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About Charles Bathurst, 1st Viscount Bledisloe, GCMG, KBE, PC
Charles Bathurst, 1st Viscount Bledisloe, GCMG, KBE, PC (21 September 1867 – 3 July 1958), was a British Conservative politician and colonial governor. He was Governor-General of New Zealand from 1930 to 1935.
Born in London and educated at Sherborne School, Eton and then University College, Oxford, where he studied law and graduated with a BA in 1890.
Member of Parliament
Bathurst worked as a barrister and conveyancer and in 1910 entered parliament representing the Conservative Party as MP for the South or Wilton division of Wiltshire. After serving as Parliamentary Secretary to the Ministry of Food, Bathurst was appointed a Knight Commander of the Order of the British Empire (KBE) in 1917, and raised to the peerage as Baron Bledisloe, of Lydney in the County of Gloucester. He remained in parliament until 1928, serving as Parliamentary Secretary to the Ministry of Agriculture and Fisheries from 1924 onwards, and was a member of the Privy Council from 1926.
Governor-General of New Zealand
After leaving parliament, Lord Bledisloe was created a Knight Grand Cross of the Order of St Michael and St George and appointed the fourth Governor-General of New Zealand, an office he held from 1930 until 1935, proving to be extremely well liked and respected. His social conscience was much appreciated during the Depression era, as was his insistence that his salary should be cut as were the salaries of public servants at the time. Bledisloe also contributed to improved Pākehā – Māori relations, purchasing the site where the Treaty of Waitangi was signed and presenting it to the nation as a memorial. In 1934, the site was dedicated as a national reserve. The dedication ceremony attracted thousands of people, both Māori and Pākehā. Bledisloe continued to take an interest in the site even after his term expired and he returned to England. Bledisloe also contributed to the recognition of the Māori King Movement by developing a friendship with King Koroki and Te Puea Herangi, and his willingness to use the title "king" without reticence. Bledisloe also promoted various causes and events by the presentation of trophies, the most famous of these being the Bledisloe Cup, the trophy for an ongoing rugby union competition between New Zealand and Australia, first awarded in 1931, and currently contested annually.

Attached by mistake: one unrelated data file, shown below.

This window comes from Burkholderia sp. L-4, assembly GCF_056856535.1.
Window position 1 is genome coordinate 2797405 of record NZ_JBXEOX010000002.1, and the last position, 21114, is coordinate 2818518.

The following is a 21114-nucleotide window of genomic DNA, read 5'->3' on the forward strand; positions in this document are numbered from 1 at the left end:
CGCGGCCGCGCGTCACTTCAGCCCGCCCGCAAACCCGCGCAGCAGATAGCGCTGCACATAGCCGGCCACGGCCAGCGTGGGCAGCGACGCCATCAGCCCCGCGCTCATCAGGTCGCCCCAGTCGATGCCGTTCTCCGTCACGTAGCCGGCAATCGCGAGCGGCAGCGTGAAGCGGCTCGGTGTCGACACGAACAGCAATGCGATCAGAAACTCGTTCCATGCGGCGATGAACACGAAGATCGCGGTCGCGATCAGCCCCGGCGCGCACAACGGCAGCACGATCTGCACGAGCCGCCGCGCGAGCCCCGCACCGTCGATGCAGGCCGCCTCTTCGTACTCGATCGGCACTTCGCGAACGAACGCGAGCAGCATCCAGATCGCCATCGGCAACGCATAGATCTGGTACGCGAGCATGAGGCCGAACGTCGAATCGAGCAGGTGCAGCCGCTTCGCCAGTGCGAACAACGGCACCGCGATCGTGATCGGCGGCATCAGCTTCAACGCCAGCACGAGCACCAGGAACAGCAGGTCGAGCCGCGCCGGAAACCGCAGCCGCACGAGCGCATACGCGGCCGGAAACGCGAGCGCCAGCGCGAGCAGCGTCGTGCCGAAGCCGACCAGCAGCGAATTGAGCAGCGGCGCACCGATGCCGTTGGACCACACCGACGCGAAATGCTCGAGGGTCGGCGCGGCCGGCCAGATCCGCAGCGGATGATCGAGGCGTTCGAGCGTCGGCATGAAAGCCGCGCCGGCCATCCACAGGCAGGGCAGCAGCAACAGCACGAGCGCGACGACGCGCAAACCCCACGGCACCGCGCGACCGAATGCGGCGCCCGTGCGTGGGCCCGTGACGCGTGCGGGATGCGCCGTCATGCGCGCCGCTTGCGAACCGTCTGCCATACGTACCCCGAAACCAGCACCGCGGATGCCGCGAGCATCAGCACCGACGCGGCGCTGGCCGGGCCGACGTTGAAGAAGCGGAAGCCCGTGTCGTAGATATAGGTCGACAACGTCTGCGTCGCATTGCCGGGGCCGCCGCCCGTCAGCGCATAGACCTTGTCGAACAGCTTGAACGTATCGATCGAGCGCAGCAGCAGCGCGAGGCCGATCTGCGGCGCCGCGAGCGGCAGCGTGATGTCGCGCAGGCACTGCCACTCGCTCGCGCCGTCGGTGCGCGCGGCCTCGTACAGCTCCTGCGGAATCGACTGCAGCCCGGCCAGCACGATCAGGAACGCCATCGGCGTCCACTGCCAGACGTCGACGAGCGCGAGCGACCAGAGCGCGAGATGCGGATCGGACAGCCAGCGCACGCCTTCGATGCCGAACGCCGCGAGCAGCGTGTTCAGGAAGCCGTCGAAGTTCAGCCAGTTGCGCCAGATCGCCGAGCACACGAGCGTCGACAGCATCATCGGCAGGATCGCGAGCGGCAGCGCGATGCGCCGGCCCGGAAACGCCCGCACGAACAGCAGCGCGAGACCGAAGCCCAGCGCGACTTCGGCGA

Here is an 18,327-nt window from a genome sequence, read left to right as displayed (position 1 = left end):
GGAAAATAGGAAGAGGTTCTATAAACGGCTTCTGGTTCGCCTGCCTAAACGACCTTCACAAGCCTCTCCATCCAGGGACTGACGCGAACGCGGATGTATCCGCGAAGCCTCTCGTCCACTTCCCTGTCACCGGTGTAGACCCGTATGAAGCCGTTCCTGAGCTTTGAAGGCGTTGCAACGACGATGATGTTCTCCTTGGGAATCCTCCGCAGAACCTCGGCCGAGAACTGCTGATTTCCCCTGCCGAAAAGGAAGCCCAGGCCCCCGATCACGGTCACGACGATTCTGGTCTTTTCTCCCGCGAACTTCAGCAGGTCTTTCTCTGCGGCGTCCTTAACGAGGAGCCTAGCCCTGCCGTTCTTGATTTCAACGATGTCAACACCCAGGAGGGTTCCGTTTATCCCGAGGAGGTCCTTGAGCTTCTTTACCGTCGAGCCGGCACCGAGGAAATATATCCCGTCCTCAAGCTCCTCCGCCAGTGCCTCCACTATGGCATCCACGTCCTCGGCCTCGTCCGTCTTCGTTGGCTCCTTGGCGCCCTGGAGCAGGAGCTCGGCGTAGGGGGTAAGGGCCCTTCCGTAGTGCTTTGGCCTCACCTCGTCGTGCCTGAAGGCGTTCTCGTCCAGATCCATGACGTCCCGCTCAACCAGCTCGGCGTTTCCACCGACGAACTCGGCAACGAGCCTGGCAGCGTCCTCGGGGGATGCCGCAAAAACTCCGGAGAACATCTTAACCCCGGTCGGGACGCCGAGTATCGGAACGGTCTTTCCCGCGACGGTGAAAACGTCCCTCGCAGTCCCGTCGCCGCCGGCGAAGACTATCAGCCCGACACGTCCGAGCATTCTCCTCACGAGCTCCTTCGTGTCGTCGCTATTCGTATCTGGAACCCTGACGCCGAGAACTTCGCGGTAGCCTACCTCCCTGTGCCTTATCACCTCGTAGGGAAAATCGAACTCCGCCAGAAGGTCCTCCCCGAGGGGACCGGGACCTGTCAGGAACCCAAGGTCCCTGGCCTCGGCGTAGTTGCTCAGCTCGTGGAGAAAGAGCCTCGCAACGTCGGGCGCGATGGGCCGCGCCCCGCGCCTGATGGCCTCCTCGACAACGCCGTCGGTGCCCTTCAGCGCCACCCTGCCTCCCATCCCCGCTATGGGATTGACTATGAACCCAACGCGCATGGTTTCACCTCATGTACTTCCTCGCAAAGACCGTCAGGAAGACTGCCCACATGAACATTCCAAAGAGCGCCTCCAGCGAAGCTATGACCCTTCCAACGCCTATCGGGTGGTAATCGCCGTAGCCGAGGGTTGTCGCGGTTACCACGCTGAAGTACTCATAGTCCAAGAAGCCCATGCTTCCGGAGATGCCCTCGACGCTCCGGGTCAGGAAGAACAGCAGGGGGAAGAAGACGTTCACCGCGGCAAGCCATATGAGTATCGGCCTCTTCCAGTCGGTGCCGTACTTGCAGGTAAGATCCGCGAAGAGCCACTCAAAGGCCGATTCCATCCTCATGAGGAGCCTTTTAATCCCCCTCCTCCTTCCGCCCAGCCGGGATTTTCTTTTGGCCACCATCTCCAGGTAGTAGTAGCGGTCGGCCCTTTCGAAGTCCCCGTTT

In 1935, he was awarded the King George V Silver Jubilee Medal.
Upon returning to England in 1935, he was made Viscount Bledisloe, of Lydney in the County of Gloucester. He continued to serve on a number of committees and councils, was awarded honorary doctorates from the universities of Bristol, Edinburgh and Oxford, and was made a fellow of University College, Oxford. Lord Bledisloe died, aged 90, at Lydney on 3 July 1958, and was succeeded as Viscount Bledisloe by his eldest son, Benjamin Ludlow Bathurst.
He was a freemason. During his term as Governor-General (1930-1933), he was also Grand Master of the Grand Lodge of New Zealand.
Upon its formation in 1888, Charles Bathurst was invited to become President of Lydney Rugby Football Club. He held this position for 70 years until his death and was succeeded as by his eldest son, Benjamin Ludlow Bathurst. The Bledisloe Cup and Bledisloe Park sports ground are both named for Bl
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